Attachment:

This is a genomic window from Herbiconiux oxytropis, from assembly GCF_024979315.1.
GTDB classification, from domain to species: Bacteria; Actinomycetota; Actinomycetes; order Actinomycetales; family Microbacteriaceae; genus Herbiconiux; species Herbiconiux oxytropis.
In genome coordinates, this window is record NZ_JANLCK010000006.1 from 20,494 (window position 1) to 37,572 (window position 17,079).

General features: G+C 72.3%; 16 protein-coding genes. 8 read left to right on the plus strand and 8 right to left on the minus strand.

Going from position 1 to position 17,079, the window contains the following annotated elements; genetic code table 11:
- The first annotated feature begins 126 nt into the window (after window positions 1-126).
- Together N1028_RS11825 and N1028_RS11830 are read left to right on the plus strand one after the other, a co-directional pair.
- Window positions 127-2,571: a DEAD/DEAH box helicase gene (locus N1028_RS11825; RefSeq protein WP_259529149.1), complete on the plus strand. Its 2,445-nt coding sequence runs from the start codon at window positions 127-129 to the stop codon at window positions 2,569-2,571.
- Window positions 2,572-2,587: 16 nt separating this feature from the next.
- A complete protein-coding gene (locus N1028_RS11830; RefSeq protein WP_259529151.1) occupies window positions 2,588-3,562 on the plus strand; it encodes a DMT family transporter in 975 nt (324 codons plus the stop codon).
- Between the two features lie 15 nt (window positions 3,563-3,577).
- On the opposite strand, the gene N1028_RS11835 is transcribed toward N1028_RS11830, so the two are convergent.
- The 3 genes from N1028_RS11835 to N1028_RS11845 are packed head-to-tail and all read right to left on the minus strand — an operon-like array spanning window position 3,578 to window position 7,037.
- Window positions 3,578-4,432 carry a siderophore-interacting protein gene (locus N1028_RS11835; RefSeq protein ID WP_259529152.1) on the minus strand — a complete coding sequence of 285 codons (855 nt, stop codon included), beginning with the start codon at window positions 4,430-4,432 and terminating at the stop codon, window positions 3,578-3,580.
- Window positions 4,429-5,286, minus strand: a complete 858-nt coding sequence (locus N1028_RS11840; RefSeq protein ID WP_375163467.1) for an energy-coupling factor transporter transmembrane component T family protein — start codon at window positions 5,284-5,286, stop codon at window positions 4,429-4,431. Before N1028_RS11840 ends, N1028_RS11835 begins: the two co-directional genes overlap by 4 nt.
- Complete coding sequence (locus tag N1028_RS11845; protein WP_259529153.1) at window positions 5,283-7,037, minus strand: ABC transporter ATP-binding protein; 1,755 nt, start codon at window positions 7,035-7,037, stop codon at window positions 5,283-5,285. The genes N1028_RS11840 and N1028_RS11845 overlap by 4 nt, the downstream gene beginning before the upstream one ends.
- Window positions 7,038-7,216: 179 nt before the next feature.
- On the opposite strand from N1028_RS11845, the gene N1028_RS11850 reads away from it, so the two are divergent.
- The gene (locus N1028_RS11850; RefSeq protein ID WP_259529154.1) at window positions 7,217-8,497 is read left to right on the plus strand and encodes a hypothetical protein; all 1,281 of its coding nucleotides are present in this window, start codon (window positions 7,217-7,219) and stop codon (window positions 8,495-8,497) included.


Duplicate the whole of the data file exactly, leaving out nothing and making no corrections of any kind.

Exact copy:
This is a genomic window from Herbiconiux oxytropis, from assembly GCF_024979315.1.
GTDB classification, from domain to species: Bacteria; Actinomycetota; Actinomycetes; order Actinomycetales; family Microbacteriaceae; genus Herbiconiux; species Herbiconiux oxytropis.
In genome coordinates, this window is record NZ_JANLCK010000006.1 from 20,494 (window position 1) to 37,572 (window position 17,079).

General features: G+C 72.3%; 16 protein-coding genes. 8 read left to right on the plus strand and 8 right to left on the minus strand.

Going from position 1 to position 17,079, the window contains the following annotated elements; genetic code table 11:
- The first annotated feature begins 126 nt into the window (after window positions 1-126).
- Together N1028_RS11825 and N1028_RS11830 are read left to right on the plus strand one after the other, a co-directional pair.
- Window positions 127-2,571: a DEAD/DEAH box helicase gene (locus N1028_RS11825; RefSeq protein WP_259529149.1), complete on the plus strand. Its 2,445-nt coding sequence runs from the start codon at window positions 127-129 to the stop codon at window positions 2,569-2,571.
- Window positions 2,572-2,587: 16 nt separating this feature from the next.
- A complete protein-coding gene (locus N1028_RS11830; RefSeq protein WP_259529151.1) occupies window positions 2,588-3,562 on the plus strand; it encodes a DMT family transporter in 975 nt (324 codons plus the stop codon).
- Between the two features lie 15 nt (window positions 3,563-3,577).
- On the opposite strand, the gene N1028_RS11835 is transcribed toward N1028_RS11830, so the two are convergent.
- The 3 genes from N1028_RS11835 to N1028_RS11845 are packed head-to-tail and all read right to left on the minus strand — an operon-like array spanning window position 3,578 to window position 7,037.
- Window positions 3,578-4,432 carry a siderophore-interacting protein gene (locus N1028_RS11835; RefSeq protein ID WP_259529152.1) on the minus strand — a complete coding sequence of 285 codons (855 nt, stop codon included), beginning with the start codon at window positions 4,430-4,432 and terminating at the stop codon, window positions 3,578-3,580.
- Window positions 4,429-5,286, minus strand: a complete 858-nt coding sequence (locus N1028_RS11840; RefSeq protein ID WP_375163467.1) for an energy-coupling factor transporter transmembrane component T family protein — start codon at window positions 5,284-5,286, stop codon at window positions 4,429-4,431. Before N1028_RS11840 ends, N1028_RS11835 begins: the two co-directional genes overlap by 4 nt.
- Complete coding sequence (locus tag N1028_RS11845; protein WP_259529153.1) at window positions 5,283-7,037, minus strand: ABC transporter ATP-binding protein; 1,755 nt, start codon at window positions 7,035-7,037, stop codon at window positions 5,283-5,285. The genes N1028_RS11840 and N1028_RS11845 overlap by 4 nt, the downstream gene beginning before the upstream one ends.
- Window positions 7,038-7,216: 179 nt before the next feature.
- On the opposite strand from N1028_RS11845, the gene N1028_RS11850 reads away from it, so the two are divergent.
- The gene (locus N1028_RS11850; RefSeq protein ID WP_259529154.1) at window positions 7,217-8,497 is read left to right on the plus strand and encodes a hypothetical protein; all 1,281 of its coding nucleotides are present in this window, start codon (window positions 7,217-7,219) and stop codon (window positions 8,495-8,497) included.